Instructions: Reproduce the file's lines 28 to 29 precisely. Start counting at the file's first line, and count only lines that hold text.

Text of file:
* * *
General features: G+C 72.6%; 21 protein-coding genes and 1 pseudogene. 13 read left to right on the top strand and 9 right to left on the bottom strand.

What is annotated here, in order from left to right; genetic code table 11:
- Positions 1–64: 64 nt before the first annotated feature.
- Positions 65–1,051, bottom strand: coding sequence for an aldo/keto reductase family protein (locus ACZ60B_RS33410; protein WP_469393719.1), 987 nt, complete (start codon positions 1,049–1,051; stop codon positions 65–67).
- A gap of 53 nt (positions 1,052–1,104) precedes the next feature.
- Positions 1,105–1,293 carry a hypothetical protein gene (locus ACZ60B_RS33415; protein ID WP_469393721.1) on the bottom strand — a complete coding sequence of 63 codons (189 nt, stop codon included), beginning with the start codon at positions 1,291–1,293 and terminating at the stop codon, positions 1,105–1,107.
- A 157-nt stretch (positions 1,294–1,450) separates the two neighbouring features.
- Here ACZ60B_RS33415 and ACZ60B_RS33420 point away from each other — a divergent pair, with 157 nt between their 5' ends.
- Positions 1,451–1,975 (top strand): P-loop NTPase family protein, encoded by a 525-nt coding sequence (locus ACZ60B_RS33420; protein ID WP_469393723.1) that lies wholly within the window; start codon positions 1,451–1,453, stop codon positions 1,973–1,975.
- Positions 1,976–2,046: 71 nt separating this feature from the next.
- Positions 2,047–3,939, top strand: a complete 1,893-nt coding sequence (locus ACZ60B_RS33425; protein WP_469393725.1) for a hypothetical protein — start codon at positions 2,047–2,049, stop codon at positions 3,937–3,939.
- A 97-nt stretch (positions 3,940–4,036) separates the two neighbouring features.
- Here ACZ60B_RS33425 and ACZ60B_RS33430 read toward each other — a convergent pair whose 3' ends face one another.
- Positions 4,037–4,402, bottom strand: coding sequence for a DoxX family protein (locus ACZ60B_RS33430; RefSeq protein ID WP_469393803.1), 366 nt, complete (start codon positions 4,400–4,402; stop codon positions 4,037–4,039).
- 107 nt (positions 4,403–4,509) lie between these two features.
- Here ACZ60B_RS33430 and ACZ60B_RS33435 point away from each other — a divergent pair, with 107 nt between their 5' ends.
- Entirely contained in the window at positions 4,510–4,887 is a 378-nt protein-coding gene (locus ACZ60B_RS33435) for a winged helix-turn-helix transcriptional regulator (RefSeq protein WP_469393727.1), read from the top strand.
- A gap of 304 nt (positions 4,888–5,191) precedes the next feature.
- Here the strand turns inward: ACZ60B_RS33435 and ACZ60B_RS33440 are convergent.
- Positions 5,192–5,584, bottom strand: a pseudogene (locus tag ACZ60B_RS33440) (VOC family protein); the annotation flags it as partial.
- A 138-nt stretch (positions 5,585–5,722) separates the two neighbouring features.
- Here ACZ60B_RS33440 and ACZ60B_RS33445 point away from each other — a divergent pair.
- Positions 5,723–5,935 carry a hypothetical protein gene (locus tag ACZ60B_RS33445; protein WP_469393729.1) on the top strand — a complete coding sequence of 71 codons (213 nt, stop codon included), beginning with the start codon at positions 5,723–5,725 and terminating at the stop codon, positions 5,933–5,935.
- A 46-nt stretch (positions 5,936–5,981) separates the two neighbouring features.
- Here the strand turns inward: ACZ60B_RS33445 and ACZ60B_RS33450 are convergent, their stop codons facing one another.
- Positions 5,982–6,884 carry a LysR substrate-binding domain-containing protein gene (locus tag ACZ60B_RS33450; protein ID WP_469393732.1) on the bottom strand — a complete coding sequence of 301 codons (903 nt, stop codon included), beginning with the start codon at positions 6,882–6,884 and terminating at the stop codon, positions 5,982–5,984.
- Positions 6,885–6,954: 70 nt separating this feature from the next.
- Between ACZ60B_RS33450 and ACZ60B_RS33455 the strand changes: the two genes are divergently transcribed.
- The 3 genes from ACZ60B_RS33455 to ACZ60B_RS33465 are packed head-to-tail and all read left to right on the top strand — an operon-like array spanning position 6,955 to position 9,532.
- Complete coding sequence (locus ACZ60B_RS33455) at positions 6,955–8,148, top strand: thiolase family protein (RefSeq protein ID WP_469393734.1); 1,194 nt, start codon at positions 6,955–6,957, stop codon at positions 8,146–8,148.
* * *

- Between ACZ60B_RS33450 and ACZ60B_RS33455 the strand changes: the two genes are divergently transcribed.
- The 3 genes from ACZ60B_RS33455 to ACZ60B_RS33465 are packed head-to-tail and all read left to right on the top strand — an operon-like array spanning position 6,955 to position 9,532.